This commentary was prepared specifically for local wealth management advisers by Northwestern Mutual Wealth Management Company®.

The opinions expressed are as of the date stated on this material and are subject to change. There is no guarantee that the forecasts made will come to pass. This material does not constitute investment advice and is not intended as an endorsement of any specific investment or security. Information and opinions are derived from proprietary and non-proprietary sources. Sources may include Bloomberg, Morningstar, FactSet and Standard & Poors.

All investments carry some level of risk including the potential loss of principal invested. Indexes and/or benchmarks are unmanaged and cannot be invested in directly. Returns represent past performance, are not a guarantee of future performance and are not indicative of any specific investment. No investment strategy can guarantee a profit or protect against loss. Although stocks have historically outperformed bonds, they also have historically been more volatile. Investors should carefully consider their ability to invest during volatile periods in the market. The securities of small capitalization companies are subject to higher volatility than larger, more established companies and may be less liquid. With fixed income securities, such as bonds, interest rates and bond prices tend to move in opposite directions. When interest rates fall, bond prices typically rise and conversely when interest rates rise, bond prices typically fall. This also holds true for bond mutual funds. High yield bonds and bond funds that invest in high yield bonds present greater credit risk than investment grade bonds. Bond and bond fund investors should carefully consider risks such as: interest rate risk, credit risk, liquidity risk and inflation risk before investing in a particular bond or bond fund.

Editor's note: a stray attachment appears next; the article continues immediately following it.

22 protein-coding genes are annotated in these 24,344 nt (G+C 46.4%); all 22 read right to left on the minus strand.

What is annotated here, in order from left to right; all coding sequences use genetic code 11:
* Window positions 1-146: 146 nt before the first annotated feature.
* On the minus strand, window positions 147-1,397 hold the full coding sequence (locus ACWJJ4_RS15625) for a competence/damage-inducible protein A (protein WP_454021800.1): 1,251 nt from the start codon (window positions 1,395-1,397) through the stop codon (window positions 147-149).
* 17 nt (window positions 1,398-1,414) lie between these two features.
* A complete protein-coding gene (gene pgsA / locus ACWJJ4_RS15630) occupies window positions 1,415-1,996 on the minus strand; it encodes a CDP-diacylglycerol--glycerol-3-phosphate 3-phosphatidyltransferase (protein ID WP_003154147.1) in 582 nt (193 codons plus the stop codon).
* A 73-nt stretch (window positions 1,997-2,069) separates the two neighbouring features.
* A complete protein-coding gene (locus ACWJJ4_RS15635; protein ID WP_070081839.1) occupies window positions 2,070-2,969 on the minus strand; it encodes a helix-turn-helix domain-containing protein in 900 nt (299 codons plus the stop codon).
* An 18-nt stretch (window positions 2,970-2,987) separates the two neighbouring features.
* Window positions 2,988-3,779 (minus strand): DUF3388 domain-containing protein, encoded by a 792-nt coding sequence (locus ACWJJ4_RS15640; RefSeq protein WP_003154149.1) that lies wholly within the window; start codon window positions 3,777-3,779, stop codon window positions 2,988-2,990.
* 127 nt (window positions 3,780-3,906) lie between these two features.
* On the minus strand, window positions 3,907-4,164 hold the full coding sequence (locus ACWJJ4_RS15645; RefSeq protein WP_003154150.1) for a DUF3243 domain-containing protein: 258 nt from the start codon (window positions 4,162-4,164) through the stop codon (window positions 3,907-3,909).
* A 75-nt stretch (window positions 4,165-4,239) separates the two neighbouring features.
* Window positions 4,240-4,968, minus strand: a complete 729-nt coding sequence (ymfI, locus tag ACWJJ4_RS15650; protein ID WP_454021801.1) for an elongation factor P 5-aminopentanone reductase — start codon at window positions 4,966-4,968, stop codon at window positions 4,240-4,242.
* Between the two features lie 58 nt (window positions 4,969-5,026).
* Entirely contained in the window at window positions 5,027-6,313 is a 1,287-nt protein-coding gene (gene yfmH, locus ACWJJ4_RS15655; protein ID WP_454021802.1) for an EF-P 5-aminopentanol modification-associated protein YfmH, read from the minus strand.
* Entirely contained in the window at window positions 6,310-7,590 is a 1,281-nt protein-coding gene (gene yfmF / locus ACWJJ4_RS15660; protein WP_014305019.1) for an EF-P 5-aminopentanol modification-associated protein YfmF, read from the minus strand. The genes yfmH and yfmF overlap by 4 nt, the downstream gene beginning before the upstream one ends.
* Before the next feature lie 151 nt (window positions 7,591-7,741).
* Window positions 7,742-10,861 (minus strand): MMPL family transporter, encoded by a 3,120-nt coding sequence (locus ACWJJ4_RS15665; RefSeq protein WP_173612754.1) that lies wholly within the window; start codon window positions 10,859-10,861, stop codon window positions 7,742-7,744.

The Dow Jones Industrial Average Index® is a price-weighted average of 30 blue-chip stocks that are generally the leaders in their industry. It has been a widely followed indicator of the stock market since October 1, 1928.

Standard and Poor’s 500 Index® (S&P 500®) is a capitalization-weighted index of 500 stocks. The index is designed to measure performance of the broad domestic economy through changes in the aggregate market value of 500 stocks representing all major industries.

Standard & Poor’s offers sector indices on the S&P 500 based upon the Global Industry Classification Standard (GICS®). This standard is jointly maintained by Standard & Poor’s and MSCI. Each stock is classified into one of 10 sectors, 24 industry groups, 67 industries and 147 sub-industries according to their largest source of revenue. Standard & Poor’s and MSCI jointly determine all classifications. The 10 sectors are Consumer Discretionary, Consumer Staples, Energy, Financials, Health Care, Industrials, Information Technology, Materials, Telecommunication Services and Utilities.

The NASDAQ Composite Index® Stocks traded on the NASDAQ stock market are usually the smaller, more volatile corporations and include many start-up companies.

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The 10-year Treasury Note Rate is the yield on U.S. Government-issued 10-year debt.